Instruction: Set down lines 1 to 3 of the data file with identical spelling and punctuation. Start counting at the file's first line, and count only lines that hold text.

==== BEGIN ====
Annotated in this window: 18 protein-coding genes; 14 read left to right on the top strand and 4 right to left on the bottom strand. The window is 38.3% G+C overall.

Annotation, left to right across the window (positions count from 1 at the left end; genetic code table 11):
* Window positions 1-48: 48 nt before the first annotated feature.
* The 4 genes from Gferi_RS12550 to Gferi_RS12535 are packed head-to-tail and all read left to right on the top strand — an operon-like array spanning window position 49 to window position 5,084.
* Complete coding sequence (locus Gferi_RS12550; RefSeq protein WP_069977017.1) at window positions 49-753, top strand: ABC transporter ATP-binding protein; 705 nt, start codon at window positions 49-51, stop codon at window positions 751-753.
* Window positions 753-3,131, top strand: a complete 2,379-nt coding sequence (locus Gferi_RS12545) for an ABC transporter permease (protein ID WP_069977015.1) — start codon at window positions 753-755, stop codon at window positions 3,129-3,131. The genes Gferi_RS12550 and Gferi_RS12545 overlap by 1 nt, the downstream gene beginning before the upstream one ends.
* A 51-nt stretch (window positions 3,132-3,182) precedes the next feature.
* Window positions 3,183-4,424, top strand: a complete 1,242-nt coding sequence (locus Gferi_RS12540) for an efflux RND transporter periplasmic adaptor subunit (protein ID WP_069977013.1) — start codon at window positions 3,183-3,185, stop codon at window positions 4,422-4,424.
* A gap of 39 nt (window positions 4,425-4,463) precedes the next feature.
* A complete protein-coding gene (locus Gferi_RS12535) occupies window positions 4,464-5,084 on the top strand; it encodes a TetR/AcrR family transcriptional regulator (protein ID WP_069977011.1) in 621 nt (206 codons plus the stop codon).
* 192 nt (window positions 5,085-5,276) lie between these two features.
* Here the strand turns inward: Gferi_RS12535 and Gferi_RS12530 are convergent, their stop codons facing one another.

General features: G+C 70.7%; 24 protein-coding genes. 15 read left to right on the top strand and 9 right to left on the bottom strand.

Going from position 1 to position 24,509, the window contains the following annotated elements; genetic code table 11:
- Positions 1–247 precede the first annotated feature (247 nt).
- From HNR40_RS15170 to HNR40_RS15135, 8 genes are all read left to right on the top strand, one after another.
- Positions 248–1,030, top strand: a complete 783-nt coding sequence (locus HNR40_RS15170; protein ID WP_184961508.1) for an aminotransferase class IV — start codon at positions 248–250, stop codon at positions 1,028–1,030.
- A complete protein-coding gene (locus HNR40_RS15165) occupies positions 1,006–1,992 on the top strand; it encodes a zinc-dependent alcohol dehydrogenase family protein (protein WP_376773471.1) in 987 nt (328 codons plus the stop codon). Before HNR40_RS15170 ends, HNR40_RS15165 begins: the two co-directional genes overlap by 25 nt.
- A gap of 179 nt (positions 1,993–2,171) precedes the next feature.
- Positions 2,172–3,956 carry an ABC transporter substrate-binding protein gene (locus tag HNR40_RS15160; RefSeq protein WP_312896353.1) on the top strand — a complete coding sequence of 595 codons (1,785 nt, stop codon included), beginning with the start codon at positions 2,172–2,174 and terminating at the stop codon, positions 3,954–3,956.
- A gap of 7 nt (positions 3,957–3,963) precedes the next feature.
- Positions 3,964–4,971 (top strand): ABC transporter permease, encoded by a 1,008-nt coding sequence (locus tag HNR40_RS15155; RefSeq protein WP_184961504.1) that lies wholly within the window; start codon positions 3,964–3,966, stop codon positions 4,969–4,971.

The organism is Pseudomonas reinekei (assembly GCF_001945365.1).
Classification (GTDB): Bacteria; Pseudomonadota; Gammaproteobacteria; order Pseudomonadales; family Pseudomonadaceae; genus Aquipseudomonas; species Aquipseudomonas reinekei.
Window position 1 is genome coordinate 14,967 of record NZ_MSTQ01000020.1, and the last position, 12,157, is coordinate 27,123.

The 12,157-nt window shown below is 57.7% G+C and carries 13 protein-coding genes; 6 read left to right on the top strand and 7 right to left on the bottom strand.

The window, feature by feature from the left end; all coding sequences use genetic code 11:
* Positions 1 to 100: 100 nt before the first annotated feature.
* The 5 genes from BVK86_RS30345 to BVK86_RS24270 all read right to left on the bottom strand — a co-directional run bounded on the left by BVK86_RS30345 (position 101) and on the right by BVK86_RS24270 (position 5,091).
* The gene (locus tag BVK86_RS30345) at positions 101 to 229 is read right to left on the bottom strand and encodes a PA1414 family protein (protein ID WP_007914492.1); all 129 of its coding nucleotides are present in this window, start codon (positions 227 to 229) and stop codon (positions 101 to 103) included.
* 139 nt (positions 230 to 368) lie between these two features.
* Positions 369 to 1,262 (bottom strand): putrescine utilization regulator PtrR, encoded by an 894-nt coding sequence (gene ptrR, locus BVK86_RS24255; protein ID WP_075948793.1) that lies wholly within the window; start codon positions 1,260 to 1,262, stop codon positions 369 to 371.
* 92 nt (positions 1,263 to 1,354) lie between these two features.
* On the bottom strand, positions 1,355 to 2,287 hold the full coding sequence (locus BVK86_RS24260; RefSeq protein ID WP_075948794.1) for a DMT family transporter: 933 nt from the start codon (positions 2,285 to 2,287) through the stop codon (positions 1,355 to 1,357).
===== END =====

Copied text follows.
Annotated in this window: 18 protein-coding genes; 14 read left to right on the top strand and 4 right to left on the bottom strand. The window is 38.3% G+C overall.

Annotation, left to right across the window (positions count from 1 at the left end; genetic code table 11):
* Window positions 1-48: 48 nt before the first annotated feature.